Steve and Byron up for science prize

first_img Facebook Twitter: @NeosKosmos Instagram A year and a half ago, Steven Megaloudis thought X-Rays were used only at airports or when you broke a bone. X-Rays have application in other areas, such as biology, looking at the structures of cells.Now he and five schoolmates are short-listed for one of Australia’s top science prizes for their short film exploring the history, use and importance of the X-Ray. The six students from Melbourne’s St Helena Secondary College, including Greek-Australians Steven Megaloudis and Byron Mihailadis, will fly to Sydney later this month for the annual Australian Museum Eureka Prizes. The gala event, celebrating innovation and journalism in science, is partly hosted by celebrity scientist Dr Karl Kruszelnicki. The year 12 students say their aim was to make a three-minute video about a scientific discovery or invention. “We wanted to stay away from the tacky, unentertaining science video you usually see,” Steven says. “The end result is something we can really be proud of.” The students said they were initially interested in X-Ray technology because it’s a rapidly-growing field, particularly in Australia. The team visited the new synchrotron in Clayton, south of Melbourne, which Steven says is basically a super-bright light force, a giant microscope. “X-Rays have application in other areas, such as biology, looking at the structures of cells,” says Steven. “And I’d never seen an insect breathe before,” says Byron. The students worked on this penetrating project during school holidays and public holidays over a year and a half. “We spent a lot of time researching, there’s a lot of information out there,” says Byron. One of the biggest tasks was collating scientific information into a form accessible to those not on the same scientific wavelength. “People listen when they’re interested, so we tried to make the film interesting,” says Steven. The students haven’t yet showed the film to their fellow students, but say they plan to screen it for the entire school before they head to Sydney. Let’s hope they break a leg.last_img read more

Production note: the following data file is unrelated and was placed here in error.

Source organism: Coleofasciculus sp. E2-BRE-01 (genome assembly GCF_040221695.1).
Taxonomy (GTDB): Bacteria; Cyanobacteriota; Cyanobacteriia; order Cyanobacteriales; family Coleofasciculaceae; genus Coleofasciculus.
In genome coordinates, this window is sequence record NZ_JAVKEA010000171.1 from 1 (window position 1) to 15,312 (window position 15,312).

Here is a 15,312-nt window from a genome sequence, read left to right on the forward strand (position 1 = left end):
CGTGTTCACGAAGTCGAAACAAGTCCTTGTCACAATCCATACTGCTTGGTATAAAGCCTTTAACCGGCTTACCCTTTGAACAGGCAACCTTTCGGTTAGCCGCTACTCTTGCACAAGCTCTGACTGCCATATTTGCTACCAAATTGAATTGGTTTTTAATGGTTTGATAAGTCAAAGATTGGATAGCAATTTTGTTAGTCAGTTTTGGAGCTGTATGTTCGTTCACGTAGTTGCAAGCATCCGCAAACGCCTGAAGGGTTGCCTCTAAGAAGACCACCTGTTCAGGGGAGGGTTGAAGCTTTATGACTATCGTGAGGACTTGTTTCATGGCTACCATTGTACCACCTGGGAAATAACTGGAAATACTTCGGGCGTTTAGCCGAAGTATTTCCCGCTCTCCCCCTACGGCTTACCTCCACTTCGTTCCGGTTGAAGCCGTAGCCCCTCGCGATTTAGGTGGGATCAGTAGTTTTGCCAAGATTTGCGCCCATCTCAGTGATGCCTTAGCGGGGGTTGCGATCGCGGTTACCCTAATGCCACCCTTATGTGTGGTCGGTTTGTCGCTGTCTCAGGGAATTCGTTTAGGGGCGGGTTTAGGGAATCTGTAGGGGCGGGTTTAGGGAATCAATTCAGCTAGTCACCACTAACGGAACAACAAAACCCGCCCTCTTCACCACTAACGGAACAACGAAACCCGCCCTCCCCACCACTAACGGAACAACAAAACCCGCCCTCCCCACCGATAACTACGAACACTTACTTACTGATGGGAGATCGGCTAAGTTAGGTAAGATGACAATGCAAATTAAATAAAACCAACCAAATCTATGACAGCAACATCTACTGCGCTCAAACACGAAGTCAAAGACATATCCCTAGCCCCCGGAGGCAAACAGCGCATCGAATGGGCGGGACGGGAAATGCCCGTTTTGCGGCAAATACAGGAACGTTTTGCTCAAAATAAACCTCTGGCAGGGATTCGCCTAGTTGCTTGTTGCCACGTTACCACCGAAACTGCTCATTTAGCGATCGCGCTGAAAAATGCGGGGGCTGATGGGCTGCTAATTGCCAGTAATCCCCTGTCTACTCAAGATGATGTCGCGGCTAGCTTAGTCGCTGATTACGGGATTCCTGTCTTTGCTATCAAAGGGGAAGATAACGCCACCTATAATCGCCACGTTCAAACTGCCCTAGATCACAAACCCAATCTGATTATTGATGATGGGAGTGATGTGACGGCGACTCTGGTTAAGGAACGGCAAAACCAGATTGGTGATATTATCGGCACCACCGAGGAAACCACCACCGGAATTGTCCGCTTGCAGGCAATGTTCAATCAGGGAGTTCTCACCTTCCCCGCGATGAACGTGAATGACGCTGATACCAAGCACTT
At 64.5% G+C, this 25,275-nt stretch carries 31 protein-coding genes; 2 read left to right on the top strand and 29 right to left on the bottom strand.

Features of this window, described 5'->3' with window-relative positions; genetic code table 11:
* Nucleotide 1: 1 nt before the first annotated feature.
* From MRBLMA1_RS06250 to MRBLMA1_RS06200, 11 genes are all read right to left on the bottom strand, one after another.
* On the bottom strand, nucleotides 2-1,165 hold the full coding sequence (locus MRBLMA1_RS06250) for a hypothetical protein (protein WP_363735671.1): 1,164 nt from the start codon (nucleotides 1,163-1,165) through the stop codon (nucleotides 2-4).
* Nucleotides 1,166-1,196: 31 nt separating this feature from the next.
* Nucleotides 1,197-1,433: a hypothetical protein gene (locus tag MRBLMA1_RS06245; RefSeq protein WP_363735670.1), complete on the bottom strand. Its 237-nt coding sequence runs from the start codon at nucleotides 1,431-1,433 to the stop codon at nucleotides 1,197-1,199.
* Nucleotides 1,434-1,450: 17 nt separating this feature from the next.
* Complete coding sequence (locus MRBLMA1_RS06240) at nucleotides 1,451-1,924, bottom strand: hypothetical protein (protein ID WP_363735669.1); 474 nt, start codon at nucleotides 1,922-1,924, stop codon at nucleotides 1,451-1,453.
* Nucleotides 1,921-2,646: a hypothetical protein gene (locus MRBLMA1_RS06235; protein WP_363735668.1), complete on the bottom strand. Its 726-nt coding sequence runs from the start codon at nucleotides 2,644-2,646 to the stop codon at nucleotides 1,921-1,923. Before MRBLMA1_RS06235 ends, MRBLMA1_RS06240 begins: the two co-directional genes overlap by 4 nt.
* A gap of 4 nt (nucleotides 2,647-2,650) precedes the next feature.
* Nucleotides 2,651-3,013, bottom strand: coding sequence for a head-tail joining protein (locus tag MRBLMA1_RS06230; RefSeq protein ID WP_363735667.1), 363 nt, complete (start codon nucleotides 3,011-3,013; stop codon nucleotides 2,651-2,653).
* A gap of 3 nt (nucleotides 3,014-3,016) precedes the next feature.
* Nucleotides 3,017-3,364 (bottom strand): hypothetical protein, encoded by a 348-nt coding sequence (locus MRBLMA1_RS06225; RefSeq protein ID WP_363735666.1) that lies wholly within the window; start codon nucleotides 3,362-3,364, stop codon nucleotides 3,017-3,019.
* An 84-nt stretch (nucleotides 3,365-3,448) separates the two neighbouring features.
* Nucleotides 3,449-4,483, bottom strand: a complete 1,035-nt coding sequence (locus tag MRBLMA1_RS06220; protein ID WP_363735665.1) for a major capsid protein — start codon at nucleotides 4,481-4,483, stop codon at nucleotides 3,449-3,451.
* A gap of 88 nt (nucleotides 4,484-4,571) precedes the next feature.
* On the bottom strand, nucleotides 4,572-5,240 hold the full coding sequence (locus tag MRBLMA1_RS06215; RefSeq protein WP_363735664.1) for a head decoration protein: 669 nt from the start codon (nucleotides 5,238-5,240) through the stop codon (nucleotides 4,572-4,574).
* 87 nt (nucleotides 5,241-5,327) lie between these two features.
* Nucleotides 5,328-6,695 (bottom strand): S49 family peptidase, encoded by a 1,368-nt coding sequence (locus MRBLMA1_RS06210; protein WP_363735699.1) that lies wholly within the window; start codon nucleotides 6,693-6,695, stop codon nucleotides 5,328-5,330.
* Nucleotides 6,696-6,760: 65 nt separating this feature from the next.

Absence of Fafa Sanyang Hinders the Trial of Sirra Wally Ndow

first_imgBy Rohey JadamaThe ongoing trial involving Sira Wally Ndow, former minister of petroleum and nine others did not proceed yesterday 6 October, 2016 due to the absence of the 3rd accused person, Mr. Fafa Sanyang, who is being detained at National Intelligence Agency (NIA).When the case was called Lawyer Lamin S. Camara defense counsel for Mr. Sanyang told the Special Criminal Division of the High court presided over by justice Otaba that his client was granted bail by the court but was rearrested by the NIA and he is still with them.The accused persons are namely Mrs.Sira Wally Ndow, former petroleum minister, Momodou O.S. Badjie, former Managing Director of Gambia National Petroleum Corporation (GNPC), Fafa Sanyang, former Petroleum Commissioner, Edrisa Mass Jobe, Muntaga Sallah, former Permanent Secretary Ministry of Petroleum, Momodou Taal, Seedy Kanyi, Noah Touray, former Cabinet Secretary, Louie Moses Mendy, former official at the president’s office, and Cherno Marena, former Solicitor General and Legal Secretary.The Director of Public Prosecutions(DPP), Hadi Saleh Barkun, M. B. Abubacarr, Deputy Director of Public Prosecutions(DDPP), M. Koita and Sheriff kumba Jobe announced their representation for the state, while Lawyers Mary A. Samba and S. Taal held brief for Lawyer Ida D. Drammeh announced their representation for 1st, 4th and the 6th accused persons. Lawyers Lamin S. Camara and E Sanneh and Patrick Gomez appeared for the 2nd, 3rd, and 7th accused persons.  Lawyer L. Farage for the 5th and 8th accused persons and Lawyer Borry  S. Touray for the 10th accused person.At this juncture, the DPP informed the court that the matter is for mention. He added that he was told by defence counsel Camara that the 3rd accused is detained at the NIA and that according to section 24(3) (F) of the CPC, the case cannot proceed in his absence.DPP Barkun said he is applying for the matter to be stood down for him to find out whether Mr. Sanyang is detained at the NIA or any other agency. At this juncture Lawyer Farage said she does not know why the prosecution is applying for a stand down because even if the 3rd accused person is brought, he will still need to consult his lawyer, however before she could finish talking, Justice Otaba interjected and said he is frowning at the stand down and that he will not grant it.In his ruling Justice Otaba said he is frowning at the application of the prosecution for the matter to be stood down. He subsequently adjourned the case to 20th October, 2016 at 1pm for mention.last_img read more